The Story of The Baker

A story we often tell when we get asked what Project House is all about, is one about a Baker who loves to bake pies.  We’ll call him The Baker.  The Baker made pies all of the time.  His pies were well-loved by his family, who demanded pies for every conceivable occasion.  His pies were delicious and better than anything available in a shop.  Over time,  The Baker started making pies for his kids’ fundraising events, for his friends and their friends, and before he knew it, his pies were in such high demand that he had a business on his hands and he needed to hire some helpers and find a community kitchen space several days a week just to keep up with the orders.

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How to pay Employee Vacation Pay


“How to pay employees Vacation Pay” is a question that comes up quite frequently with our clients. I thought it would be a good idea to take some time to describe the various options, as well as the pros and cons of each, to help you identify the most appropriate option to suit your business and employee needs.

The Employment Standards Act states that an employer must give an employee annual vacation of at least 2 weeks after 12 consecutive months of employment, or at least 3 weeks after 5 consecutive years of employment, and so on. This is calculated as 4% of the employee’s gross salary for two weeks of vacation, 6% of gross pay for 3 weeks, 8% for four weeks, etc. Regardless of how you manage this time off, the end result needs to equate to the above.

So what does “after 12 consecutive months” mean? This means that the employee accrues their vacation pay/hours during the first year of employment, and is then entitled to start using it after one year. Day by day, week-by-week, the employee accrues vacation time as they work.

While technically, the employer is not required to give the employee any time off until after completion of their first year, for some companies this is a little too harsh. Many companies will let their employees take their accrued vacation time during their first year of employment. Some will even allow the employee to take vacation time before it accrues. The risk of doing that is that, if you give them more days than they have accrued, and they quit before the 12 month mark, the employee may then need to pay back any overpaid money or time off they received.

I would typically recommend that you not allow an employee to use any vacation days prior to at least their 3-month mark, unless they want to take an unpaid day, and in general, I wouldn’t recommend letting them take more days than they have accrued.


So how do you track and pay out vacation pay? Here are some options:

Option 1: Paid out on every Paycheque

This option, in my opinion, is the simplest. Essentially, you pay out the employee their vacation pay on each paycheque. For example, if your employee receives 2 weeks of vacation per year, that is equivalent to 4% of their gross salary. To do this, you simply add an additional 4% of pay to each paycheque. No need to track anything or do any complicated calculations…then when an employee wants to take a day off, they take it off with no pay.

There are some pros and cons with this method for sure… This can be a difficult option for some employees, as when they take their vacation they don’t get any pay. If the employee is good at saving, this is not a bad option for them, and for the rest of the year, they actually get a little more pay on their paycheques. For other employees, they would rather have a little less pay on each paycheque and be paid for their days off. From the employer’s standpoint, the pros are that it is easy to manage this system, and you end up saving payroll costs when your employees are off; however it is more expensive for you during the rest of the year as you are paying more payroll costs throughout the year, given that you need to add the vacation pay on top of their base salary.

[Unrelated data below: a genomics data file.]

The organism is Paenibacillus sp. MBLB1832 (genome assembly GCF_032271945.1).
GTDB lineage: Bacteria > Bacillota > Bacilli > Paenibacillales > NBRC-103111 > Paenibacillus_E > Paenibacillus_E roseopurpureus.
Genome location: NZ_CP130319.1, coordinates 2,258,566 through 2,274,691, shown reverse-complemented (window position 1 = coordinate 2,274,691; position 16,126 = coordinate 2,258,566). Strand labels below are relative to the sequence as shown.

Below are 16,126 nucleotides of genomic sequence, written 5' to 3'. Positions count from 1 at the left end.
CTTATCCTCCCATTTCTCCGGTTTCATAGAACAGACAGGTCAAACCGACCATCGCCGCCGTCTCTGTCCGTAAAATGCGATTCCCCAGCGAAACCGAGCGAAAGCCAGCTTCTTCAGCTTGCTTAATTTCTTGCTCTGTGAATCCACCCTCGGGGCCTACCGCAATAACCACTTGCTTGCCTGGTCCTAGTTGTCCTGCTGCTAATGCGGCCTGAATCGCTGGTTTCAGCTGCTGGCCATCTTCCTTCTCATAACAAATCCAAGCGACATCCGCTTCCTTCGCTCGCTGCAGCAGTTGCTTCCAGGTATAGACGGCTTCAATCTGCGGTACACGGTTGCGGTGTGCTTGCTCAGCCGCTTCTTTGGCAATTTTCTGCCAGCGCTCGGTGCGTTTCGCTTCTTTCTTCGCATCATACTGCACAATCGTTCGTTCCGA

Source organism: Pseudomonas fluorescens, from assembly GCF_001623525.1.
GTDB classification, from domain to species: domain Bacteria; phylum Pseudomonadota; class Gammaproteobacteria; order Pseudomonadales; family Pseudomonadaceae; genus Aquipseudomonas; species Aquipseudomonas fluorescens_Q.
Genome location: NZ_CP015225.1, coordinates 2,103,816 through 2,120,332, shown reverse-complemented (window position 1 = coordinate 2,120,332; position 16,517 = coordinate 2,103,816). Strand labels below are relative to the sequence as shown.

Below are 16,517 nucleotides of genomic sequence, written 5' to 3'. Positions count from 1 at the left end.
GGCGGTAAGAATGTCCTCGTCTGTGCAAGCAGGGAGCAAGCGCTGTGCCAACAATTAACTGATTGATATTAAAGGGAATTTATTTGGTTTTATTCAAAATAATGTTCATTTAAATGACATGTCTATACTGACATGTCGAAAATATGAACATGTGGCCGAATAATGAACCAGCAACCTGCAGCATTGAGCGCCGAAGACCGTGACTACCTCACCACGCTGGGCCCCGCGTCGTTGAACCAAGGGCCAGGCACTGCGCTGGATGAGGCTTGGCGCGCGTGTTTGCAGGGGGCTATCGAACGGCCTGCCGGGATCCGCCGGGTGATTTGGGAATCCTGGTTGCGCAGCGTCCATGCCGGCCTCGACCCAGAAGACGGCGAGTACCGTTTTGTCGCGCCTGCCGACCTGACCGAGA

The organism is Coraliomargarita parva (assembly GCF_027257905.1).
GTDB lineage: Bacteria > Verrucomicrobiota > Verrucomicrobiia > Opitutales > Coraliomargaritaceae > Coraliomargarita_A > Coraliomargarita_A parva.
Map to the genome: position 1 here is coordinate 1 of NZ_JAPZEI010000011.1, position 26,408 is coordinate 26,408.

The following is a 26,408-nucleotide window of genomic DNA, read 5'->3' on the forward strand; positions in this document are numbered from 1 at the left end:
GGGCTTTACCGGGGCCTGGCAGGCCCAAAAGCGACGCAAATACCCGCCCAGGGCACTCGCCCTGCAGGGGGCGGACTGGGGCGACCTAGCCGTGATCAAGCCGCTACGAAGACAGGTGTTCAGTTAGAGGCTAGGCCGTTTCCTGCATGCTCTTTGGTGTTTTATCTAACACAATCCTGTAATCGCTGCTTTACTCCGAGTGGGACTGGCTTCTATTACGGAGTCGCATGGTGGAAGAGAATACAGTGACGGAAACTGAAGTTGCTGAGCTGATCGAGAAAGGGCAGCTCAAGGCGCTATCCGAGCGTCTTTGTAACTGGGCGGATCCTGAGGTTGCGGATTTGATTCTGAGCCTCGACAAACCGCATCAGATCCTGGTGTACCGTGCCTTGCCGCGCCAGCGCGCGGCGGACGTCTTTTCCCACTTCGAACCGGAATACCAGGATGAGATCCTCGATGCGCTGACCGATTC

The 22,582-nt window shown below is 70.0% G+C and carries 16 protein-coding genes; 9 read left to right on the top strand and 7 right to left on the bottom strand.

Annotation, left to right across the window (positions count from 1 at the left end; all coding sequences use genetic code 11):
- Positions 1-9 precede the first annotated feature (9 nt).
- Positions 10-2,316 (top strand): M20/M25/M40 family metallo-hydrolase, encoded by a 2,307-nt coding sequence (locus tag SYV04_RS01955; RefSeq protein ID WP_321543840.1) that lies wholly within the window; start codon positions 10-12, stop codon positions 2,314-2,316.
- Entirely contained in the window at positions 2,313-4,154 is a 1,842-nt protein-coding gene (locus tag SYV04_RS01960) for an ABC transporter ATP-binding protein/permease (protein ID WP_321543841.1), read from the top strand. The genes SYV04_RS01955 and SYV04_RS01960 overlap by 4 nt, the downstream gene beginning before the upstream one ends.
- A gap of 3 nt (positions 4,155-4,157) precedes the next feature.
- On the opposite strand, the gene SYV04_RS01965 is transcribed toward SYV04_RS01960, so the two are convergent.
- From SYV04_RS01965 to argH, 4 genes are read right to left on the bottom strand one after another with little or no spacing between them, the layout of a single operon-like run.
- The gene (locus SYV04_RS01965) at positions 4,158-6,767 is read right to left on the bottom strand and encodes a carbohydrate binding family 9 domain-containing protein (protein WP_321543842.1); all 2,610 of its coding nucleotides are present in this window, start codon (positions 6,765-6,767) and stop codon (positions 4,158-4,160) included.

My recommendation is that this is a good option for seasonal employees, casual employees and part-time employees, although it might not be ideal for long-term or salaried employees.


Option 2: Paid Vacation Time

With this option, the employee continues to earn their regular wages or salary while on vacation. This option is used more commonly for salaried employees, who are issued their vacation entitlement at the beginning of the year and then simply draw down the days as the Employee takes vacation. It is simple to administer – no fancy systems required for this one!

Pros: simple to use and administer. Cons: not simple for hourly staff. This method is truly best for salaried employees only.


Option 3: Accrued Hours

A third option is the accrual method. Every hour the employee works, they earn their 4% of vacation pay. It is your responsibility as the employer to track this. This option is slightly more complicated in terms of administering, especially if you have many seasonal or part time employees and you do not have a system that can calculate this for you. Essentially, for every hour/day of work your Employee works, they accrue vacation hours/pay to take. When they go to take vacation time, the Employer pays them from this accrued balance.

This option is certainly a bit more onerous. You need to track the vacation balance that might be owing from the previous year, you need to track the vacation pay earned throughout the year, and you need to track the amounts that you pay out to the employee to ensure that the balance is always accurate

All of this can be a bit complicated to navigate and every company’s needs are unique, so taking the time to determine what system is best for your company is a good idea. If you need help to find the right system to track this process for you, please don’t hesitate to ask!